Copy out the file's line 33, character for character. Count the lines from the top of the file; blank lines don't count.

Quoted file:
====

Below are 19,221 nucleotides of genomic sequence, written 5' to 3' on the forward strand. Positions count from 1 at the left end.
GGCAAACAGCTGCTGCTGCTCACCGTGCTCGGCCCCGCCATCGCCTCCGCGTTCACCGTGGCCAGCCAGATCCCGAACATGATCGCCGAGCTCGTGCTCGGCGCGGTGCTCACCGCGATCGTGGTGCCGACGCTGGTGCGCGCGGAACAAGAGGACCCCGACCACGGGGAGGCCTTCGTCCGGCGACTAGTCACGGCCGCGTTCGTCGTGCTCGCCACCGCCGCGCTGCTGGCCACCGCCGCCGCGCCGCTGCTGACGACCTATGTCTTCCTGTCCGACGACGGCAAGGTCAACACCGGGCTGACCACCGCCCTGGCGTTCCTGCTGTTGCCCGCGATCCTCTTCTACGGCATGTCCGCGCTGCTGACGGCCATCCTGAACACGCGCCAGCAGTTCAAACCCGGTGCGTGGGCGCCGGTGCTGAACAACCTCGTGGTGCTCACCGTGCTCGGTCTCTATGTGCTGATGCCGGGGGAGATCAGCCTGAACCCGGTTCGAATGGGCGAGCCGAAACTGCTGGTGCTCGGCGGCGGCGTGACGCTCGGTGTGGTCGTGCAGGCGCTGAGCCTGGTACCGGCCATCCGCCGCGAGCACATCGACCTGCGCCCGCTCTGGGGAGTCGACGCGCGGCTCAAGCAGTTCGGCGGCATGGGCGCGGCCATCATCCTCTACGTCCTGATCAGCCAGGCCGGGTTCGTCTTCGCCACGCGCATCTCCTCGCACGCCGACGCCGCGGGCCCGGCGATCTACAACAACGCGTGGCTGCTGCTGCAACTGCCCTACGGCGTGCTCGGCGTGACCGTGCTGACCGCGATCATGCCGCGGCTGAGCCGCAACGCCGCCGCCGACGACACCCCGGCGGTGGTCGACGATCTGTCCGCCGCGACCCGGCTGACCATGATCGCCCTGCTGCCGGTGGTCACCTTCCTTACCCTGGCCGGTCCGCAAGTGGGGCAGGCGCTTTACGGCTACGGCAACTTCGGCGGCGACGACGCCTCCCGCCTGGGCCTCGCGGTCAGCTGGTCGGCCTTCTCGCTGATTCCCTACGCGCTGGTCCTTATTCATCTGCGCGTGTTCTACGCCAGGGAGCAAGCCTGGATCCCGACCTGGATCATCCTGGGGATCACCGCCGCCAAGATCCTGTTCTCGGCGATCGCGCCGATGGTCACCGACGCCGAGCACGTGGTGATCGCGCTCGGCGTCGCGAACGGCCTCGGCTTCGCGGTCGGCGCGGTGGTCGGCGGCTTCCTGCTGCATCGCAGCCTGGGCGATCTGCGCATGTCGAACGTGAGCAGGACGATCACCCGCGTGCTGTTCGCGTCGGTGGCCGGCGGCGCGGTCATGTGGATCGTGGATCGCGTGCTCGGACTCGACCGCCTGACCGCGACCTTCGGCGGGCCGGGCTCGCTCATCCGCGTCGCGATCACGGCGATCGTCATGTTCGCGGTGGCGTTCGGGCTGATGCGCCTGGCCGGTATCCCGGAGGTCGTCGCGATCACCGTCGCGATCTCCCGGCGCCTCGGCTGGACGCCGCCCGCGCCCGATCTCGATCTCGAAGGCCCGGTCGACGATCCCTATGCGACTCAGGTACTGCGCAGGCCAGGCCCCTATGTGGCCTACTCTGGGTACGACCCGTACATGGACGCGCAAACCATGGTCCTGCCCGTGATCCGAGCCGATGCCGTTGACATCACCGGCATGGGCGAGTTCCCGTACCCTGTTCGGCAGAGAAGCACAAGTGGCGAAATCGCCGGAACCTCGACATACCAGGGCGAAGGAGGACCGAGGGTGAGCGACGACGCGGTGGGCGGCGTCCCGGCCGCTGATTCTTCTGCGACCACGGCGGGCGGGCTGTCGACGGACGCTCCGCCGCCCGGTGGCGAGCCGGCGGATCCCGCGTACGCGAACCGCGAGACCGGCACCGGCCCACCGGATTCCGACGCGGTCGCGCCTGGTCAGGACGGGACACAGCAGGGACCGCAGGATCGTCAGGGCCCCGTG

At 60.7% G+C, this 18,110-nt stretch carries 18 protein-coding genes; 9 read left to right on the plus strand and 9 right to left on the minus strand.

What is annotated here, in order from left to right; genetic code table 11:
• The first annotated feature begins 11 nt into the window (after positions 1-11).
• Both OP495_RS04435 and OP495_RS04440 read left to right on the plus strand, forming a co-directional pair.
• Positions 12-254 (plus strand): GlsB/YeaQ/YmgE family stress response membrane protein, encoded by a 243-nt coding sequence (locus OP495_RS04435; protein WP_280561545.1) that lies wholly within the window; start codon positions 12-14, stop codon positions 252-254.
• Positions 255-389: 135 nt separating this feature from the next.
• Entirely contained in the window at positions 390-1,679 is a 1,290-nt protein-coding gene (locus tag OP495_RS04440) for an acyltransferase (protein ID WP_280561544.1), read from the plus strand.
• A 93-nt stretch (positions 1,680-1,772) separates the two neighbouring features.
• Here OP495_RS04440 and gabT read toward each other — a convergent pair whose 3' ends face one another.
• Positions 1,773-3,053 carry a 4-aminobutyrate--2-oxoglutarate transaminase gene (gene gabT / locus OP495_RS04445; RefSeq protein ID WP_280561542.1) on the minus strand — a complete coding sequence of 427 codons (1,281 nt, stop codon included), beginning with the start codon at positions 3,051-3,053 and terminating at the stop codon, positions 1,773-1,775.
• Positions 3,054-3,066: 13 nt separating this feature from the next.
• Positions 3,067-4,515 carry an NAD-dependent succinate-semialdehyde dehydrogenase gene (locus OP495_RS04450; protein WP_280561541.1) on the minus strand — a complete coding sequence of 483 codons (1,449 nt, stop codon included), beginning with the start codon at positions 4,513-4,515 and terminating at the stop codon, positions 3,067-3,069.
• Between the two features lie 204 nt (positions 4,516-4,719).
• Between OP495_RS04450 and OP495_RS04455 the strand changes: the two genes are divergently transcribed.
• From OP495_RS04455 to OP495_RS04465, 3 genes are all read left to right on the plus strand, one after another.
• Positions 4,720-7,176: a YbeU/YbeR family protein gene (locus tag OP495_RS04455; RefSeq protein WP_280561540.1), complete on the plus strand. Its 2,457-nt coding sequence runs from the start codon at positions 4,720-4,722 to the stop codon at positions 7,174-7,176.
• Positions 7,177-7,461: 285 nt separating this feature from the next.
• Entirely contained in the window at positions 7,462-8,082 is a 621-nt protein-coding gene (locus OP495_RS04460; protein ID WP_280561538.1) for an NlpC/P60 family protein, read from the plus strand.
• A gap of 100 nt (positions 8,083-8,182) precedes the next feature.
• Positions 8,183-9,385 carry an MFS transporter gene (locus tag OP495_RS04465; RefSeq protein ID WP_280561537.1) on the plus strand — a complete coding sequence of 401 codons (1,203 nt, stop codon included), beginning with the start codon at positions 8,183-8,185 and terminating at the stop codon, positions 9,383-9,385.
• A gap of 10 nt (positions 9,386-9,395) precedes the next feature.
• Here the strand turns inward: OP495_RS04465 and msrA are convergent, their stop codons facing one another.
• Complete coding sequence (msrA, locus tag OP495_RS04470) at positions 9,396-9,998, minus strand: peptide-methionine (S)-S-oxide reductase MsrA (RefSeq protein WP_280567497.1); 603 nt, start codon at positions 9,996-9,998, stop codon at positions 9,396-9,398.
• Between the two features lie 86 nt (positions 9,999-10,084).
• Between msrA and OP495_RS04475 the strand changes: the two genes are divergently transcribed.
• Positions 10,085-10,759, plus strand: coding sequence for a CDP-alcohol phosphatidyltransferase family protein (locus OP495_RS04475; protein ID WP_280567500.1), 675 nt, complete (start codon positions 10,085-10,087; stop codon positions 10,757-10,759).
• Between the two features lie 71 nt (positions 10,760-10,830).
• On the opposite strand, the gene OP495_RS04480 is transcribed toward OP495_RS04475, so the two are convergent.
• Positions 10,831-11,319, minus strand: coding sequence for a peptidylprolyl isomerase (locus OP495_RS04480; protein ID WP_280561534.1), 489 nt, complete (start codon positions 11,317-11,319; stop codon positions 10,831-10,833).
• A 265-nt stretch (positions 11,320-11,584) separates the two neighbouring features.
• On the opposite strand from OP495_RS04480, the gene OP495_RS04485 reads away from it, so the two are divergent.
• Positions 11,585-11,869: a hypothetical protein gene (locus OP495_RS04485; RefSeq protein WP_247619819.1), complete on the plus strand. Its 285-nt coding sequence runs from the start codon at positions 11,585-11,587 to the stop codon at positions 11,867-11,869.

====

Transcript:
• On the opposite strand from OP495_RS04480, the gene OP495_RS04485 reads away from it, so the two are divergent.